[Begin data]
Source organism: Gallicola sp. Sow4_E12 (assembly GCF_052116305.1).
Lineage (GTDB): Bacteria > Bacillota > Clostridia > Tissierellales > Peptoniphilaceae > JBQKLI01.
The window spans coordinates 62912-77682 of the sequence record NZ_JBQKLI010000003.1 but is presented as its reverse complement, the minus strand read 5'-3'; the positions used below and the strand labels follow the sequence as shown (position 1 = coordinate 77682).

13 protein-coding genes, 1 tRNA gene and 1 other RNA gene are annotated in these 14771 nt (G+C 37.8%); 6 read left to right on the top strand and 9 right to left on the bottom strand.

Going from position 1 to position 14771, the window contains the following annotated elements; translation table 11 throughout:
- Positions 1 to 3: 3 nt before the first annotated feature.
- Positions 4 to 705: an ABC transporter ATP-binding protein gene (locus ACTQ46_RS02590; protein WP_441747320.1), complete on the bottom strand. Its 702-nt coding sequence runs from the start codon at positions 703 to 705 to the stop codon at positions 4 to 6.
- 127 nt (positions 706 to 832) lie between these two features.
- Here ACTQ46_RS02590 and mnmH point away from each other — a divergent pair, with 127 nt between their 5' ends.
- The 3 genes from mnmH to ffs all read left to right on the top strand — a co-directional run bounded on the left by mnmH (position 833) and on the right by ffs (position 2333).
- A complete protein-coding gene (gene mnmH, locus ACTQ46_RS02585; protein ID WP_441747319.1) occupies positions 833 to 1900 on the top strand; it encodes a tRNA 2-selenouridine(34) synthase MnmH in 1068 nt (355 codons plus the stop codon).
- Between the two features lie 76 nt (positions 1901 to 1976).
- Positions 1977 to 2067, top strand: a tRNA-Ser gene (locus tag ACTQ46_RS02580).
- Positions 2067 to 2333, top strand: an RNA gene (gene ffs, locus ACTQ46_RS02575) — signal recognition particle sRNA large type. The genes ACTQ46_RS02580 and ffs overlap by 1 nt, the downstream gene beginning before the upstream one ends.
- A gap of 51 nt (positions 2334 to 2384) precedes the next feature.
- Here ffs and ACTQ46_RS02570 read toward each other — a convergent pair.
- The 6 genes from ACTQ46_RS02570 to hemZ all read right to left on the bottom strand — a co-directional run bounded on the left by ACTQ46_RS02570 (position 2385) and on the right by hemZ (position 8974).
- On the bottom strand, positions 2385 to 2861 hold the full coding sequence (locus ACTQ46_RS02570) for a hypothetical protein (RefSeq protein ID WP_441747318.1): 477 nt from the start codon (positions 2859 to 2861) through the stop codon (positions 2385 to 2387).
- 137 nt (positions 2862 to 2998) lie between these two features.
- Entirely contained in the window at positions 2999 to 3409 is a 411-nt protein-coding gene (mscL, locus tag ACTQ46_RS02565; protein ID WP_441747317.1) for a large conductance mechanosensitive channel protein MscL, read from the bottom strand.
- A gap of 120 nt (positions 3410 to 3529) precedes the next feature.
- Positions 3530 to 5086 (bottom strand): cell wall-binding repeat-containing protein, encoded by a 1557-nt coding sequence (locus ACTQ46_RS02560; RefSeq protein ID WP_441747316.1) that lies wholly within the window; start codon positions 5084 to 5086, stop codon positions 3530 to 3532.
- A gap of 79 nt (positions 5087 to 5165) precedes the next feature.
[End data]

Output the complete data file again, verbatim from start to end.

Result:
Source organism: Gallicola sp. Sow4_E12 (assembly GCF_052116305.1).
Lineage (GTDB): Bacteria > Bacillota > Clostridia > Tissierellales > Peptoniphilaceae > JBQKLI01.
The window spans coordinates 62912-77682 of the sequence record NZ_JBQKLI010000003.1 but is presented as its reverse complement, the minus strand read 5'-3'; the positions used below and the strand labels follow the sequence as shown (position 1 = coordinate 77682).

13 protein-coding genes, 1 tRNA gene and 1 other RNA gene are annotated in these 14771 nt (G+C 37.8%); 6 read left to right on the top strand and 9 right to left on the bottom strand.

Going from position 1 to position 14771, the window contains the following annotated elements; translation table 11 throughout:
- Positions 1 to 3: 3 nt before the first annotated feature.
- Positions 4 to 705: an ABC transporter ATP-binding protein gene (locus ACTQ46_RS02590; protein WP_441747320.1), complete on the bottom strand. Its 702-nt coding sequence runs from the start codon at positions 703 to 705 to the stop codon at positions 4 to 6.
- 127 nt (positions 706 to 832) lie between these two features.
- Here ACTQ46_RS02590 and mnmH point away from each other — a divergent pair, with 127 nt between their 5' ends.
- The 3 genes from mnmH to ffs all read left to right on the top strand — a co-directional run bounded on the left by mnmH (position 833) and on the right by ffs (position 2333).
- A complete protein-coding gene (gene mnmH, locus ACTQ46_RS02585; protein ID WP_441747319.1) occupies positions 833 to 1900 on the top strand; it encodes a tRNA 2-selenouridine(34) synthase MnmH in 1068 nt (355 codons plus the stop codon).
- Between the two features lie 76 nt (positions 1901 to 1976).
- Positions 1977 to 2067, top strand: a tRNA-Ser gene (locus tag ACTQ46_RS02580).
- Positions 2067 to 2333, top strand: an RNA gene (gene ffs, locus ACTQ46_RS02575) — signal recognition particle sRNA large type. The genes ACTQ46_RS02580 and ffs overlap by 1 nt, the downstream gene beginning before the upstream one ends.
- A gap of 51 nt (positions 2334 to 2384) precedes the next feature.
- Here ffs and ACTQ46_RS02570 read toward each other — a convergent pair.
- The 6 genes from ACTQ46_RS02570 to hemZ all read right to left on the bottom strand — a co-directional run bounded on the left by ACTQ46_RS02570 (position 2385) and on the right by hemZ (position 8974).
- On the bottom strand, positions 2385 to 2861 hold the full coding sequence (locus ACTQ46_RS02570) for a hypothetical protein (RefSeq protein ID WP_441747318.1): 477 nt from the start codon (positions 2859 to 2861) through the stop codon (positions 2385 to 2387).
- 137 nt (positions 2862 to 2998) lie between these two features.
- Entirely contained in the window at positions 2999 to 3409 is a 411-nt protein-coding gene (mscL, locus tag ACTQ46_RS02565; protein ID WP_441747317.1) for a large conductance mechanosensitive channel protein MscL, read from the bottom strand.
- A gap of 120 nt (positions 3410 to 3529) precedes the next feature.
- Positions 3530 to 5086 (bottom strand): cell wall-binding repeat-containing protein, encoded by a 1557-nt coding sequence (locus ACTQ46_RS02560; RefSeq protein ID WP_441747316.1) that lies wholly within the window; start codon positions 5084 to 5086, stop codon positions 3530 to 3532.
- A gap of 79 nt (positions 5087 to 5165) precedes the next feature.